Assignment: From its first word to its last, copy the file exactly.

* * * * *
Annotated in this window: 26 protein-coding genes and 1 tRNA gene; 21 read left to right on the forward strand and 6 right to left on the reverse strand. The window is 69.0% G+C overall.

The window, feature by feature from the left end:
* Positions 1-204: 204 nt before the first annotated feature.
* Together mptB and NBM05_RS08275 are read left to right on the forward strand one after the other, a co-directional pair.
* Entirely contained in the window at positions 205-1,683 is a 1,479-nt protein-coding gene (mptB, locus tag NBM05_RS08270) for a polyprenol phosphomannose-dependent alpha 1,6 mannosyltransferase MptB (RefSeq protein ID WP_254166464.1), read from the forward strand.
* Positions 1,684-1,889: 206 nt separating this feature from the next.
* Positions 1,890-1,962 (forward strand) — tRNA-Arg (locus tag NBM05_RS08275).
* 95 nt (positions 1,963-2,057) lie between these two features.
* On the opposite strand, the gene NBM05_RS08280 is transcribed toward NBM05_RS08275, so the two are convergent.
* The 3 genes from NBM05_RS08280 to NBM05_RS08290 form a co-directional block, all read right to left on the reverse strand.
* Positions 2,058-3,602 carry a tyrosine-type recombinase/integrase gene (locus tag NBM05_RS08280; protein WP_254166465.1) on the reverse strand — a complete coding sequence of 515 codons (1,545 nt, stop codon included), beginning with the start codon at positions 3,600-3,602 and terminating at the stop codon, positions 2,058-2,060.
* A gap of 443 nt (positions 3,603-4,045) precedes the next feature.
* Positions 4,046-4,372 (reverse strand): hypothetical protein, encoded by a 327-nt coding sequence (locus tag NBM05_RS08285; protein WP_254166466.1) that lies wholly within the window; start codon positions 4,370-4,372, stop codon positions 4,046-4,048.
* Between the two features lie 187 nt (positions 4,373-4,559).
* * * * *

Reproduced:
Annotated in this window: 26 protein-coding genes and 1 tRNA gene; 21 read left to right on the forward strand and 6 right to left on the reverse strand. The window is 69.0% G+C overall.

The window, feature by feature from the left end:
* Positions 1-204: 204 nt before the first annotated feature.
* Together mptB and NBM05_RS08275 are read left to right on the forward strand one after the other, a co-directional pair.
* Entirely contained in the window at positions 205-1,683 is a 1,479-nt protein-coding gene (mptB, locus tag NBM05_RS08270) for a polyprenol phosphomannose-dependent alpha 1,6 mannosyltransferase MptB (RefSeq protein ID WP_254166464.1), read from the forward strand.
* Positions 1,684-1,889: 206 nt separating this feature from the next.
* Positions 1,890-1,962 (forward strand) — tRNA-Arg (locus tag NBM05_RS08275).
* 95 nt (positions 1,963-2,057) lie between these two features.
* On the opposite strand, the gene NBM05_RS08280 is transcribed toward NBM05_RS08275, so the two are convergent.
* The 3 genes from NBM05_RS08280 to NBM05_RS08290 form a co-directional block, all read right to left on the reverse strand.
* Positions 2,058-3,602 carry a tyrosine-type recombinase/integrase gene (locus tag NBM05_RS08280; protein WP_254166465.1) on the reverse strand — a complete coding sequence of 515 codons (1,545 nt, stop codon included), beginning with the start codon at positions 3,600-3,602 and terminating at the stop codon, positions 2,058-2,060.
* A gap of 443 nt (positions 3,603-4,045) precedes the next feature.
* Positions 4,046-4,372 (reverse strand): hypothetical protein, encoded by a 327-nt coding sequence (locus tag NBM05_RS08285; protein WP_254166466.1) that lies wholly within the window; start codon positions 4,370-4,372, stop codon positions 4,046-4,048.
* Between the two features lie 187 nt (positions 4,373-4,559).